Guest blog post by Allison Lienert, who taught SRSD at Currey Ingram Academy in Brentwood, Tennessee

Hear Allison Lienert’s story of learning SRSD from thinkSRSD’s team, then honing in on collaborative writes. After many years of teaching SRSD, she has great tips to share!

     I was introduced to SRSD at a full school professional development led by Dr. Leslie Laud, national expert on SRSD. It was August, just before school began and I was excited, but also skeptical. I had learned about self-regulation and its benefits, but I hadn’t been successful in figuring out how to develop this in my students yet. I desperately wanted to become a better writing teacher for my students and I hoped that this training would help. From the first hour of the training, I saw how SRSD can be so easy to incorporate into any area of instruction, and I made it my goal to implement SRSD in my classroom wholly and consistently.
Learning and applying a new strategy can be daunting, but the way teachers and leadership supported each other made the process easier. Teachers traded resources, visuals they created, asked each other questions and shared what was working. We even visited each others’ classrooms. During weekly faculty meetings, teachers shared what was working, questions, concerns and were given support.
Historically, the students that I teach struggle with writing. Writing has always been a least favorite time. When I asked my students how they felt about writing, they moaned and groaned, describing themselves as bad writers, not knowing what to write, and hating it. One student in particular said that she knew she would never be a good writer and there was no reason to try. As I began following the SRSD lessons, helping the students create goals and modeling the self-regulation strategies, I saw them loosen up, and enjoy writing. They even came to class and asked if we would write day!
By the time we finished two whole-group collaborative writings, the students begged to be allowed to write on their own. When I released them to write independently, I asked my most reluctant student how she felt about writing on her own now, and she told me she was excited because this strategy helped her know exactly what she was expected to do.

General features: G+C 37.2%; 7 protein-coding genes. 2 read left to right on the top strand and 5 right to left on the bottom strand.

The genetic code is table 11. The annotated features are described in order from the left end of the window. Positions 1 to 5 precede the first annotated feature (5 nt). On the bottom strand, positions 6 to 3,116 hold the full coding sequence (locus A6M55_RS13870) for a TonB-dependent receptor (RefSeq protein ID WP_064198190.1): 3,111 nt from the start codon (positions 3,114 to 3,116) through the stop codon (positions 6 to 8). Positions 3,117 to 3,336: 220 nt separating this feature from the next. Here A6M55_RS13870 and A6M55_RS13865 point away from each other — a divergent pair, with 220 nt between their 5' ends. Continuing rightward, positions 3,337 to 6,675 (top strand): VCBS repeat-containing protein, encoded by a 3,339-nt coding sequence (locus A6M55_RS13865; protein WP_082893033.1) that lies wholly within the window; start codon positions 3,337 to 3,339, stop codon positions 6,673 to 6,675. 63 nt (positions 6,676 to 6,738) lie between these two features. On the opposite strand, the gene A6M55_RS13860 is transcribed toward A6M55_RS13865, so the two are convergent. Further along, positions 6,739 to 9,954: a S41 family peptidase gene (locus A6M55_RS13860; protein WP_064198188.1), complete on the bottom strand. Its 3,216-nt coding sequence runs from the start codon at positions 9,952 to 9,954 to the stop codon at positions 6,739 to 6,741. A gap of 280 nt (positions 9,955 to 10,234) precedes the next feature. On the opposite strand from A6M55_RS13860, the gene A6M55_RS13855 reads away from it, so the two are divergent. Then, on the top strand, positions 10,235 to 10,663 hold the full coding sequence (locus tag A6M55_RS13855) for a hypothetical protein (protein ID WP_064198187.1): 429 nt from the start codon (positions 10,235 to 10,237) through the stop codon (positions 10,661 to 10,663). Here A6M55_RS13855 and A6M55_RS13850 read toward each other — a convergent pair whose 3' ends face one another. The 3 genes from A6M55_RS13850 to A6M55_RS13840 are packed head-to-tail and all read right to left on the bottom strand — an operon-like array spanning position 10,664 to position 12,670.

This approach completely transformed my practice and the way our whole school teaches writing now. It not only gives students a clear picture of what is expected, but also strategies they can apply anywhere. The formative assessment piece allows me to clearly see what is working and gives me a way to evaluate my instruction. Using SRSD has given me confidence and a renewed passion for teaching writing.
One of my favorite parts of SRSD (and my students’ too!) is collaborative writes. Each year I learn more and more about how to do these well. When doing these:

  • Have students write or type their own copies as you write the group ‘version’ to keep them engaged- also gives them some ownership. (If you model writing a personal narrative, they can write their own at the same time, filling in each part (opening, setting, meaningful details) with pieces of their own story as you scribe yours.)
  • If students are hand-writing their own copy, give them markers or colored pencils to write with so they can color code the parts as we write. If typing, let them choose a fun font or pictures to go with the piece to add in their creativity and teach text features
  • Allow students some word choice freedom while brainstorming. If one student wants to write “Octopuses are incredible creatures” and another wants “Octopuses are fascinating animals”, let them choose which words to use in their personal copy
  • When brainstorming words/sentences as a group, let the students vote on and discuss which sentence they think is the most descriptive, informative, etc.
  • Keep the sessions short. You don’t have to finish a whole piece in one sitting. Quick sessions help students stay focused – leave them wanting more!
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